Like so many people, I’ve spent the last two days in a stupor. I cannot process the horrific events of the Las Vegas concert; I do not understand how such can happen. I cannot believe we live in a world in which individuals have a need–and heaven forbid the legal right–to own any weapons with the power to cause such destruction.
It does not make sense to me.
And I have no words of consolation.
These smart men and women do, and so I will turn to them and what they’ve offered over the past two days. May their thoughts/prayers bring you a little bit of whatever it is your soul needs. (And may they forgive my sharing of their words during this time of such heartache without official written consent, although there is a link to each.)
From Winn Collier:
Lord, we woke this morning to another wave of sorrow. More of us are dead. We had to tell our children, once again, of the evil we’ve done. We have to face another grieving day, added on top of all the other grieving days. We have tears. We have anger. We are hellbent on destroying one another. You’re going to have to help us see the truth. You’re going to have to give us courage to be something different. You’re going to have to help us. Amen.
From Jen Hatmaker:
I have so many things to say about the Las Vegas mass shooting. So many that my blood is boiling over and I want to run screaming into the streets. I feel like we are standing in the middle of a violent, endless nationwide crisis swirling all around us, and we keep “sending thoughts and prayers.” I want to rip my hair out. I feel so alone in my outrage, because the polite thing is “not right now.” When? When? When??
I am not going to write out of fury and despair, so for this morning, I will simply say that my heart is shattered for Las Vegas. Every single mama and daddy and brother and sister and daughter and son who lost a precious person deserves better than a normalized culture of violence and death. They deserve more than our thoughts and prayers.
We love you, Las Vegas. We love you, first responders. We love you, community members. We love you, victims and friends of victims and family members of victims. We love you. We are bearing witness; you are not alone. This is not okay, it has never been okay, and it should stop being okay. There is no polite response to this level of constant tragedy. You deserve our collective outrage. You have mine.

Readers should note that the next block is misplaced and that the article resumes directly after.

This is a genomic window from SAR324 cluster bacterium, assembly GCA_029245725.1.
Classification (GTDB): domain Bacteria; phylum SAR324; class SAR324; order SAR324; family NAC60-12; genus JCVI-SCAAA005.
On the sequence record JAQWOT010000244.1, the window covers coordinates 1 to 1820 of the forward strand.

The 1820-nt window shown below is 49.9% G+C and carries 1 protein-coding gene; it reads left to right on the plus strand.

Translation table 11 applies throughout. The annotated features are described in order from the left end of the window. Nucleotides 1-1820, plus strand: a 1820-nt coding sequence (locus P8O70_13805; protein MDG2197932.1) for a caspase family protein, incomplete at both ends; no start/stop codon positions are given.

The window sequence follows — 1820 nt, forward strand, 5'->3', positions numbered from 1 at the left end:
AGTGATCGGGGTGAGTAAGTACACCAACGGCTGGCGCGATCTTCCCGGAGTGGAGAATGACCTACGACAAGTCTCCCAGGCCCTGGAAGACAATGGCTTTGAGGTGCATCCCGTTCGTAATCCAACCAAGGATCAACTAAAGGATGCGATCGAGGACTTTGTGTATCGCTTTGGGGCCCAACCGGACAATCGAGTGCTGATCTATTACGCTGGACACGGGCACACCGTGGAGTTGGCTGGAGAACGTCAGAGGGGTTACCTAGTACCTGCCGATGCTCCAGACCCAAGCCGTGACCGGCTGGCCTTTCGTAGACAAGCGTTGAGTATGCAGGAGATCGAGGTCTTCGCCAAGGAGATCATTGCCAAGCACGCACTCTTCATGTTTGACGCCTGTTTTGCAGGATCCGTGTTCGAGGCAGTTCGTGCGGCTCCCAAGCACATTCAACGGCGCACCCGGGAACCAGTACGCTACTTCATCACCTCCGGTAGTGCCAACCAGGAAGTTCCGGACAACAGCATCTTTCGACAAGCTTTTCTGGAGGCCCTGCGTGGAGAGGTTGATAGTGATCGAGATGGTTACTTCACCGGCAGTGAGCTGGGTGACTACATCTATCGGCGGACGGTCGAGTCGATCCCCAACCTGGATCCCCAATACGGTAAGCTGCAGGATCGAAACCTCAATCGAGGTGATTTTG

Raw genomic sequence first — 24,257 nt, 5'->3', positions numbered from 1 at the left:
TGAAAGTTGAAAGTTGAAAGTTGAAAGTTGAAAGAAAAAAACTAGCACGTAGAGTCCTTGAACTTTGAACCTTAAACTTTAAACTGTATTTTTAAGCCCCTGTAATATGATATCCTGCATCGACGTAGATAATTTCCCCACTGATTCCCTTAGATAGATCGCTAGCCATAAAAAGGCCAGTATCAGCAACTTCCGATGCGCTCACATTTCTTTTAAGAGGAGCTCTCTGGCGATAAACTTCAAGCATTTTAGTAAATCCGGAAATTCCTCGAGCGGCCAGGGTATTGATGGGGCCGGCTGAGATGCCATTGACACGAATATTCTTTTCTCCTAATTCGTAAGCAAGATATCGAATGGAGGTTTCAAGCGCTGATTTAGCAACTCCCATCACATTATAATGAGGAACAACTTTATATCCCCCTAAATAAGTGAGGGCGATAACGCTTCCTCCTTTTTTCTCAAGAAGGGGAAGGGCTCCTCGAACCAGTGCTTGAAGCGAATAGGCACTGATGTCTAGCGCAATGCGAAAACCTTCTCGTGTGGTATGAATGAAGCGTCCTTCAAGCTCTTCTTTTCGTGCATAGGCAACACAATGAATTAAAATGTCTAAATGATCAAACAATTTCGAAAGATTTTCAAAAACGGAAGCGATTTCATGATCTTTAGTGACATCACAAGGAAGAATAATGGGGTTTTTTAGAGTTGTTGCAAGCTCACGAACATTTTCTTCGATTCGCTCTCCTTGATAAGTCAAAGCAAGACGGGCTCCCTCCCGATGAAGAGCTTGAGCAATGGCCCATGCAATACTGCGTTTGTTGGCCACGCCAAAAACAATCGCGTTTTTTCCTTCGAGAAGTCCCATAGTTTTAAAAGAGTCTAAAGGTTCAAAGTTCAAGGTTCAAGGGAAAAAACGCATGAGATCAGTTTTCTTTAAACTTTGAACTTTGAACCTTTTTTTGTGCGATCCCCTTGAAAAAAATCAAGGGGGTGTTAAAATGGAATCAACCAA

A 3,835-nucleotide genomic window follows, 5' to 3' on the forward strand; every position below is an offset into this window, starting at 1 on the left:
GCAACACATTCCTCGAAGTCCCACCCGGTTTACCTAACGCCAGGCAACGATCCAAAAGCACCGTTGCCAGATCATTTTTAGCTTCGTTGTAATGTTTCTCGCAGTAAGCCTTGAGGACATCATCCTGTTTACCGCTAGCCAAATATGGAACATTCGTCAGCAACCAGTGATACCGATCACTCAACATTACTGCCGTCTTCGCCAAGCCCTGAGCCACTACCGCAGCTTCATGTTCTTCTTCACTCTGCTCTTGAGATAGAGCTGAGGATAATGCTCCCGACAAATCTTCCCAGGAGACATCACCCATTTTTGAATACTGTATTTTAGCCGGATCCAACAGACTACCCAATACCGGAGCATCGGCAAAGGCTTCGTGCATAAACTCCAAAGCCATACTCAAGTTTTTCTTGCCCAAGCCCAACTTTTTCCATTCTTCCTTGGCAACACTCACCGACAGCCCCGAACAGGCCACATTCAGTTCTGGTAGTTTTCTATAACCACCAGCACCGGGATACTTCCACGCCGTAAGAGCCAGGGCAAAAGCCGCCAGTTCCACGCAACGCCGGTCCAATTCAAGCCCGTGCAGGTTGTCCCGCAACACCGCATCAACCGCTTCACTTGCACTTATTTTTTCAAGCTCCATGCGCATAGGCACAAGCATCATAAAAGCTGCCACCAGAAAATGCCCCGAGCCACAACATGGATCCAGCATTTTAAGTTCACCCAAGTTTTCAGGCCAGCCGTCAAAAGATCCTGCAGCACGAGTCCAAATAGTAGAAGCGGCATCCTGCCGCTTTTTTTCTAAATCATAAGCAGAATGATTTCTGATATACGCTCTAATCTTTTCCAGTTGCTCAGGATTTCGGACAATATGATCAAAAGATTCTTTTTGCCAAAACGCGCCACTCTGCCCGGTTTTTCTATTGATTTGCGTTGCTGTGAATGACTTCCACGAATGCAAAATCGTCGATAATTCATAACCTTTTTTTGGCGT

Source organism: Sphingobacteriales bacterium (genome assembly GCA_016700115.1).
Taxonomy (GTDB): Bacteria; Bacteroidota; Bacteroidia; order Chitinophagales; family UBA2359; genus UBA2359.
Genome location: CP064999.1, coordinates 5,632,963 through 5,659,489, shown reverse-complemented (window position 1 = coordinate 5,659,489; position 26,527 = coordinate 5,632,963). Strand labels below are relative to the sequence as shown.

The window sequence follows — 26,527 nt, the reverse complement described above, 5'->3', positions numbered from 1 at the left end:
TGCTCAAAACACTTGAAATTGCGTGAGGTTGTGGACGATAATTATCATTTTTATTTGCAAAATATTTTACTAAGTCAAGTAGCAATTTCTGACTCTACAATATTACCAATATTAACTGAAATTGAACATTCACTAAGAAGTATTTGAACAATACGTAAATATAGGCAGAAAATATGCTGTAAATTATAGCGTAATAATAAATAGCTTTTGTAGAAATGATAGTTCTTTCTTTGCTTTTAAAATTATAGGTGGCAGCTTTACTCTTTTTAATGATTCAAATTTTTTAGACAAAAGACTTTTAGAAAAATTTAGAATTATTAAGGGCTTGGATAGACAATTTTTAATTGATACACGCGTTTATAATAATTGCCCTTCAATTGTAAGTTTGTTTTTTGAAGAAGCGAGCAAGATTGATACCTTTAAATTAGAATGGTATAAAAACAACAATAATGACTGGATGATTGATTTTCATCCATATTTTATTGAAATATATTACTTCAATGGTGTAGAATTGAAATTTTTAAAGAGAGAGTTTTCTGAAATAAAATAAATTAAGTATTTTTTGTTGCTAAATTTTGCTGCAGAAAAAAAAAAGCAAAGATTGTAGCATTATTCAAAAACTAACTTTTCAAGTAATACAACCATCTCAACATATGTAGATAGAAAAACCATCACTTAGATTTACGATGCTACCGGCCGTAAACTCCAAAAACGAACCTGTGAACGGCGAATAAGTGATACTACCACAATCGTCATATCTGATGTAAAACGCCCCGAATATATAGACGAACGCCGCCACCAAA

From Brene Brown:
1. Prayer + civic action are not mutually exclusive. Join me in both.
2. Step away from social media coverage and toward real people for support, action, conversation, and being with each other in collective pain. Keep informed, but don’t stay glued. Our secondary trauma will not make us better helpers – it shuts us down and sends us into self-protection and blame-finding.
3. Adding this for our kids: All we can do is acknowledge the pain and fear, create space to talk about what’s happening in an age-appropriate way, and own our own vulnerability and uncertainty. Also important to put down some guidelines for watching and talking about it. We want them to ask us and depend on our answers, not those of their peers. And, of course, love them as hard as we can.
From Emily P. Freeman:
My hands are still shaking after merely watching a few minutes of footage from Las Vegas. I cannot imagine what so many are going through this morning.
For those who have witnessed scenes that could haunt for a lifetime, we pray for a sanctified memory and a holy imagination. Release them from the haunting, we pray.
Let grief do her sacred, invisible work. Soothe the jagged edges. Bring relief.
May Your presence fill up and overflow the gaping holes left in the wake of tragedy.
Remind us You haven’t left us alone.
From Glennon Doyle:
Reminder to my beloveds today: It’s a terrible, heartbreaking day – and it is okay to feel that deeply. There is nothing wrong with you – there is just something wrong.
We will rise and we will work, but today, today it is okay to stop and rest and hold our hearts and people close. Stay soft. This world needs people who are strong enough to stay soft.
Take tender care of yourself and others today.
I love you.
holding on tighter and holding you closer than ever,
As all have said I too am dismayed by these events and am trying to think about something which might help. Just as forks don’t make us fat, gun are not entirely the culprit. It seems that mental illness may be a big factor. When mental health facilities closed many men and women were out on the streets. How do we seek out these individuals? What can be done to help?
The media has also fostered the rhetoric They take whatever whether is true or false and run with it. Without thoroughly checking it out.
The NRA member is often blamed for such an event but I do know that they have done more for gun safety than any other organization.
Sorry for the length of this reply.
Thank you, Cathy.